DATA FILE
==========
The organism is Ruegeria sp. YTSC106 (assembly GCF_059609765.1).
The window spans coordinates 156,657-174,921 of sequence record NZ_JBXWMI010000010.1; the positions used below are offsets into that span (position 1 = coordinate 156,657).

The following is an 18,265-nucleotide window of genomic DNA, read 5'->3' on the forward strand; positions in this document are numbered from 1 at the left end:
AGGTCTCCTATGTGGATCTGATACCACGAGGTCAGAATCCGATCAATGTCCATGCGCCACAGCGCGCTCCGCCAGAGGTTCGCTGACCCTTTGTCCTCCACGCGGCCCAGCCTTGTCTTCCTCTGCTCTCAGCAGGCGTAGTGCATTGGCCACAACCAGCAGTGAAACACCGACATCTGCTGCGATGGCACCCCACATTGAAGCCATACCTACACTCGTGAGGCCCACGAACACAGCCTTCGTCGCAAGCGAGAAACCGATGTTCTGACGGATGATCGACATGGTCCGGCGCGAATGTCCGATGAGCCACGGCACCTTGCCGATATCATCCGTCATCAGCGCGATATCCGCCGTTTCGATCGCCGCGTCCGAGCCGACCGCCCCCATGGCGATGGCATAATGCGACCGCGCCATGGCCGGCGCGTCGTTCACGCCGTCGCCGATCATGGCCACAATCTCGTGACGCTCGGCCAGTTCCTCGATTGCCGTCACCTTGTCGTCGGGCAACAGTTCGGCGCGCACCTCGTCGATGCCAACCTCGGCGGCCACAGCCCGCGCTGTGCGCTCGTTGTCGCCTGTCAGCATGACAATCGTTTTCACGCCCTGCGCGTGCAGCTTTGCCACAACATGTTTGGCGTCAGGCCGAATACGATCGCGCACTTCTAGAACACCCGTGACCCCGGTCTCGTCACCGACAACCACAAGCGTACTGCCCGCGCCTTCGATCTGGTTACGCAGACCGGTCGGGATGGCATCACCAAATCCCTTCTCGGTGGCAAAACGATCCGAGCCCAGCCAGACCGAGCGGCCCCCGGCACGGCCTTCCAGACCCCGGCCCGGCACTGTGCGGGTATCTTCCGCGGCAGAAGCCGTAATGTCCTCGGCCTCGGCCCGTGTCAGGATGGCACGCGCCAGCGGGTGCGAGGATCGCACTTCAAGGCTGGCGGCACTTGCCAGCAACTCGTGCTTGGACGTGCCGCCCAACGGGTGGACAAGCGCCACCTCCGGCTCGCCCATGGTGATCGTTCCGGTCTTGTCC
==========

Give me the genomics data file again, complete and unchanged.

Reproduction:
The organism is Ruegeria sp. YTSC106 (assembly GCF_059609765.1).
The window spans coordinates 156,657-174,921 of sequence record NZ_JBXWMI010000010.1; the positions used below are offsets into that span (position 1 = coordinate 156,657).

The following is an 18,265-nucleotide window of genomic DNA, read 5'->3' on the forward strand; positions in this document are numbered from 1 at the left end:
AGGTCTCCTATGTGGATCTGATACCACGAGGTCAGAATCCGATCAATGTCCATGCGCCACAGCGCGCTCCGCCAGAGGTTCGCTGACCCTTTGTCCTCCACGCGGCCCAGCCTTGTCTTCCTCTGCTCTCAGCAGGCGTAGTGCATTGGCCACAACCAGCAGTGAAACACCGACATCTGCTGCGATGGCACCCCACATTGAAGCCATACCTACACTCGTGAGGCCCACGAACACAGCCTTCGTCGCAAGCGAGAAACCGATGTTCTGACGGATGATCGACATGGTCCGGCGCGAATGTCCGATGAGCCACGGCACCTTGCCGATATCATCCGTCATCAGCGCGATATCCGCCGTTTCGATCGCCGCGTCCGAGCCGACCGCCCCCATGGCGATGGCATAATGCGACCGCGCCATGGCCGGCGCGTCGTTCACGCCGTCGCCGATCATGGCCACAATCTCGTGACGCTCGGCCAGTTCCTCGATTGCCGTCACCTTGTCGTCGGGCAACAGTTCGGCGCGCACCTCGTCGATGCCAACCTCGGCGGCCACAGCCCGCGCTGTGCGCTCGTTGTCGCCTGTCAGCATGACAATCGTTTTCACGCCCTGCGCGTGCAGCTTTGCCACAACATGTTTGGCGTCAGGCCGAATACGATCGCGCACTTCTAGAACACCCGTGACCCCGGTCTCGTCACCGACAACCACAAGCGTACTGCCCGCGCCTTCGATCTGGTTACGCAGACCGGTCGGGATGGCATCACCAAATCCCTTCTCGGTGGCAAAACGATCCGAGCCCAGCCAGACCGAGCGGCCCCCGGCACGGCCTTCCAGACCCCGGCCCGGCACTGTGCGGGTATCTTCCGCGGCAGAAGCCGTAATGTCCTCGGCCTCGGCCCGTGTCAGGATGGCACGCGCCAGCGGGTGCGAGGATCGCACTTCAAGGCTGGCGGCACTTGCCAGCAACTCGTGCTTGGACGTGCCGCCCAACGGGTGGACAAGCGCCACCTCCGGCTCGCCCATGGTGATCGTTCCGGTCTTGTCC